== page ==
The good news for web writers as we head into 2014 is that content is still king, albeit in slightly different form than we saw a few years ago. Web marketing gurus, including Jay Baer of "Convince and Convert.com" predicts that website content will continue to be the focus of web marketers in 2014. He, among other web marketing professionals, also predicts that geo-targeted ads and content will increase over the next 12 months as more and more American consumers use their cell phones, tablets and other mobile devices to access the Internet.
What is geo-targeting?
Geo-targeting refers to the practice of showing ads to web searchers, based on the person's geographic location. Today, more than two-thirds of Americans use a mobile device regularly to access the Internet, according to a recent study by Pew Media Internet and Life Project. That's more than twice the number who used mobile devices to surf the web just five years ago. Because each mobile device comes equipped with a GPS tracker, marketers and search engines can see where a particular shopper is at the moment they are searching for consumer goods, restaurants, hotels and other products and services. Although consumers can turn off the geo-tracking device on their phones or tablets, 62 percent said in a recent study cited by econsultancy that they were open to geo-targeted ads.
What geo-targeted website content means to content writers
As content writers, you've probably already seen bulk orders for similar content with only the city and state changing per article. The challenge for writers is to make such content interesting and unique, while writing similar website content over and over. Below are a few tips to help you adapt to this new marketing phenomenon:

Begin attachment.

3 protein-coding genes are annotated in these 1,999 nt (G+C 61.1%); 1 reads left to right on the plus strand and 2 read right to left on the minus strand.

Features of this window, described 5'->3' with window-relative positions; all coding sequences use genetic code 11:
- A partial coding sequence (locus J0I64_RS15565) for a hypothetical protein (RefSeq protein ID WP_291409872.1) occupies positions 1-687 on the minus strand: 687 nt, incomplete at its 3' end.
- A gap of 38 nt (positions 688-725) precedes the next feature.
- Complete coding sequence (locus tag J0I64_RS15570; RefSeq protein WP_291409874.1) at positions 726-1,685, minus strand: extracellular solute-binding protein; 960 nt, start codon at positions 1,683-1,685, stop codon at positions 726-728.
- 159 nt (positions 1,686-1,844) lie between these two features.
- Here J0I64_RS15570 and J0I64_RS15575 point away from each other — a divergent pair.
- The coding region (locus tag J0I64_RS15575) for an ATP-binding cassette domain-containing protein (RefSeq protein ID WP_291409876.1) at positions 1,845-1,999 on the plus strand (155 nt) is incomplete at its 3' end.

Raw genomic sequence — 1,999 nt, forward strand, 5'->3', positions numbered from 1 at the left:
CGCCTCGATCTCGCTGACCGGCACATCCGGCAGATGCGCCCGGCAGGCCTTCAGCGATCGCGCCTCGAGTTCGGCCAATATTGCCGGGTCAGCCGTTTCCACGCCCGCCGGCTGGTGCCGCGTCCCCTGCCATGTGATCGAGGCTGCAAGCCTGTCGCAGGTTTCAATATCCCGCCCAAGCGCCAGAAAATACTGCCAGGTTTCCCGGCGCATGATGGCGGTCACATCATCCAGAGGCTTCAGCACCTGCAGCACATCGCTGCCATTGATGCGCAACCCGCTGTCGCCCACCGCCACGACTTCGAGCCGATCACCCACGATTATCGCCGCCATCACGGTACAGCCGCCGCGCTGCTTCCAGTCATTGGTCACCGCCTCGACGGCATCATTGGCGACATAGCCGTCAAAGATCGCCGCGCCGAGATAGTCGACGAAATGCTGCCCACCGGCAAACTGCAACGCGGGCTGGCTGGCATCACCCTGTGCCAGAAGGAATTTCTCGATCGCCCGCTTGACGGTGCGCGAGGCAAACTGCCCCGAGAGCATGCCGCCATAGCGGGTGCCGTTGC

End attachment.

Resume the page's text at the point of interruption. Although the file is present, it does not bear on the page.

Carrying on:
1. Write like a travel writer.
Since the only thing changing in mass geo-targeted website content is the location, take a few minutes to find a few facts about the city or region you're writing about and use them to make your article more interesting. Everyone likes to see their city mentioned favorably. Plus, it will help to make each article unique and therefore more SEO friendly.
2. Write for residents AND visitors.
Not all people searching for restaurants or products in a specific area live there. Many will be visiting from out of town and looking for travel advice. Make sure that your content addresses both groups.
3. Focus on long-tail keywords.
Geo-targeted keywords are, by definition, long-tail keywords. Things like "Chinese restaurants Boston" or "dry cleaners Cleveland Ohio" are pretty specific and help to weed out the majority of competing websites in search results. If the client doesn't give you the keywords, create your own long-tail versions for best results.
A good content writer is flexible enough to adapt to the constant changes in the web marketplace. If you've been in the business for more than a year, you're likely very skilled at adapting. The popularity of geo-tracking is just one more such change. Hone your geo-targeted writing skills now.